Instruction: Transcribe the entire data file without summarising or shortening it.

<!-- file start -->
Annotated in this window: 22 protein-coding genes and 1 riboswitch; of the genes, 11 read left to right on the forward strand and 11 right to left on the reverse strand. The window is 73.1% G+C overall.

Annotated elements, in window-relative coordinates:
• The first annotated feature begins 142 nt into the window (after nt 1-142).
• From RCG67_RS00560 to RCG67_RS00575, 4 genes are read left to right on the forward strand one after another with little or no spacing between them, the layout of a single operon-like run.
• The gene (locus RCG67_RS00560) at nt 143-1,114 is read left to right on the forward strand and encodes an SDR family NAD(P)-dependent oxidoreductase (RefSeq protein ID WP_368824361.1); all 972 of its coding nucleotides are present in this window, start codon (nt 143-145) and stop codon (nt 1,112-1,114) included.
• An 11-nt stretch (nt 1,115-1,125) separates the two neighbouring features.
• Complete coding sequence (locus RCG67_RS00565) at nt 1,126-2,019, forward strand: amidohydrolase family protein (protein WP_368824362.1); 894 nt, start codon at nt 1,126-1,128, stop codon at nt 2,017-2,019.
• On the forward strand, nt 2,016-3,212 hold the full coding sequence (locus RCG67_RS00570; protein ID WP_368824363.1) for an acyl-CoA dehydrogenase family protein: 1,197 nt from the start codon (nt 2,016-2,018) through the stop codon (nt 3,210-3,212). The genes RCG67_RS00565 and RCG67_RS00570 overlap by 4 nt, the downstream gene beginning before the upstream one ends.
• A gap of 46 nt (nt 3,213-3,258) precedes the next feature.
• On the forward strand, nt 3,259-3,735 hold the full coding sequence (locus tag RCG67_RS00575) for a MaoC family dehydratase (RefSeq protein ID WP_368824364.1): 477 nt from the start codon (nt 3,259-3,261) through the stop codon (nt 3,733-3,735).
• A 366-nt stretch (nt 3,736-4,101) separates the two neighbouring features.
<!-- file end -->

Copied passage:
Annotated in this window: 22 protein-coding genes and 1 riboswitch; of the genes, 11 read left to right on the forward strand and 11 right to left on the reverse strand. The window is 73.1% G+C overall.

Annotated elements, in window-relative coordinates:
• The first annotated feature begins 142 nt into the window (after nt 1-142).
• From RCG67_RS00560 to RCG67_RS00575, 4 genes are read left to right on the forward strand one after another with little or no spacing between them, the layout of a single operon-like run.
• The gene (locus RCG67_RS00560) at nt 143-1,114 is read left to right on the forward strand and encodes an SDR family NAD(P)-dependent oxidoreductase (RefSeq protein ID WP_368824361.1); all 972 of its coding nucleotides are present in this window, start codon (nt 143-145) and stop codon (nt 1,112-1,114) included.
• An 11-nt stretch (nt 1,115-1,125) separates the two neighbouring features.
• Complete coding sequence (locus RCG67_RS00565) at nt 1,126-2,019, forward strand: amidohydrolase family protein (protein WP_368824362.1); 894 nt, start codon at nt 1,126-1,128, stop codon at nt 2,017-2,019.
• On the forward strand, nt 2,016-3,212 hold the full coding sequence (locus RCG67_RS00570; protein ID WP_368824363.1) for an acyl-CoA dehydrogenase family protein: 1,197 nt from the start codon (nt 2,016-2,018) through the stop codon (nt 3,210-3,212). The genes RCG67_RS00565 and RCG67_RS00570 overlap by 4 nt, the downstream gene beginning before the upstream one ends.
• A gap of 46 nt (nt 3,213-3,258) precedes the next feature.
• On the forward strand, nt 3,259-3,735 hold the full coding sequence (locus tag RCG67_RS00575) for a MaoC family dehydratase (RefSeq protein ID WP_368824364.1): 477 nt from the start codon (nt 3,259-3,261) through the stop codon (nt 3,733-3,735).
• A 366-nt stretch (nt 3,736-4,101) separates the two neighbouring features.